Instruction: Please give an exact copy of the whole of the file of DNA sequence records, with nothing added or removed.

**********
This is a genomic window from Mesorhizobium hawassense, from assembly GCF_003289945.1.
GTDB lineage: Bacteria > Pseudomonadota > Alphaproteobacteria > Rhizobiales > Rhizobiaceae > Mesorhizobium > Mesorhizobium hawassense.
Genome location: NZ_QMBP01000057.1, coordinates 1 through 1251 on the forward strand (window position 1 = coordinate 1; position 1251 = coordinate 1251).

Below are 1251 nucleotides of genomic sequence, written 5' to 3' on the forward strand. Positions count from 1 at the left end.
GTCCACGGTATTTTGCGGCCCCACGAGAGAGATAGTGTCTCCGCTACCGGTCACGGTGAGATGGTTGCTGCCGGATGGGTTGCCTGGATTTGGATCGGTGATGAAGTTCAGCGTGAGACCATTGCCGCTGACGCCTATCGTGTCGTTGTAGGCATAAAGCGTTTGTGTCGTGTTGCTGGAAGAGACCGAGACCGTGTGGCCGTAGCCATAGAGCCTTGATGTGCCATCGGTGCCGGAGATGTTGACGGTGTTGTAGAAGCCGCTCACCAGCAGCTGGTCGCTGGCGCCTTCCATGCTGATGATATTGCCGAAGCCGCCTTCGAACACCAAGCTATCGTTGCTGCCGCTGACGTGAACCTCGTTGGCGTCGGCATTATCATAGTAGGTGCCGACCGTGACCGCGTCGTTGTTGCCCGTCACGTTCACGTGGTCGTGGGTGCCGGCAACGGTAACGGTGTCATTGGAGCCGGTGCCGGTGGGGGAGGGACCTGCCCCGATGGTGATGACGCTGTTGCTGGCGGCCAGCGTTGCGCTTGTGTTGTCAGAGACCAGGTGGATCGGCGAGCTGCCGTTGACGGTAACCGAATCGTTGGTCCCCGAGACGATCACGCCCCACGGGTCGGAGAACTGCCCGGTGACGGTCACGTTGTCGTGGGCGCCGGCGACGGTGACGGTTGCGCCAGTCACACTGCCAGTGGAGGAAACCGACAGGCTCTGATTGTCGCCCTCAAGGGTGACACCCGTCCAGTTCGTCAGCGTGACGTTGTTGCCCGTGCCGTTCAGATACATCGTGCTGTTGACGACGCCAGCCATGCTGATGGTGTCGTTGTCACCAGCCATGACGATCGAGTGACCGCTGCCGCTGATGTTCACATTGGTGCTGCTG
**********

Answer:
This is a genomic window from Mesorhizobium hawassense, from assembly GCF_003289945.1.
GTDB lineage: Bacteria > Pseudomonadota > Alphaproteobacteria > Rhizobiales > Rhizobiaceae > Mesorhizobium > Mesorhizobium hawassense.
Genome location: NZ_QMBP01000057.1, coordinates 1 through 1251 on the forward strand (window position 1 = coordinate 1; position 1251 = coordinate 1251).

Below are 1251 nucleotides of genomic sequence, written 5' to 3' on the forward strand. Positions count from 1 at the left end.
GTCCACGGTATTTTGCGGCCCCACGAGAGAGATAGTGTCTCCGCTACCGGTCACGGTGAGATGGTTGCTGCCGGATGGGTTGCCTGGATTTGGATCGGTGATGAAGTTCAGCGTGAGACCATTGCCGCTGACGCCTATCGTGTCGTTGTAGGCATAAAGCGTTTGTGTCGTGTTGCTGGAAGAGACCGAGACCGTGTGGCCGTAGCCATAGAGCCTTGATGTGCCATCGGTGCCGGAGATGTTGACGGTGTTGTAGAAGCCGCTCACCAGCAGCTGGTCGCTGGCGCCTTCCATGCTGATGATATTGCCGAAGCCGCCTTCGAACACCAAGCTATCGTTGCTGCCGCTGACGTGAACCTCGTTGGCGTCGGCATTATCATAGTAGGTGCCGACCGTGACCGCGTCGTTGTTGCCCGTCACGTTCACGTGGTCGTGGGTGCCGGCAACGGTAACGGTGTCATTGGAGCCGGTGCCGGTGGGGGAGGGACCTGCCCCGATGGTGATGACGCTGTTGCTGGCGGCCAGCGTTGCGCTTGTGTTGTCAGAGACCAGGTGGATCGGCGAGCTGCCGTTGACGGTAACCGAATCGTTGGTCCCCGAGACGATCACGCCCCACGGGTCGGAGAACTGCCCGGTGACGGTCACGTTGTCGTGGGCGCCGGCGACGGTGACGGTTGCGCCAGTCACACTGCCAGTGGAGGAAACCGACAGGCTCTGATTGTCGCCCTCAAGGGTGACACCCGTCCAGTTCGTCAGCGTGACGTTGTTGCCCGTGCCGTTCAGATACATCGTGCTGTTGACGACGCCAGCCATGCTGATGGTGTCGTTGTCACCAGCCATGACGATCGAGTGACCGCTGCCGCTGATGTTCACATTGGTGCTGCTG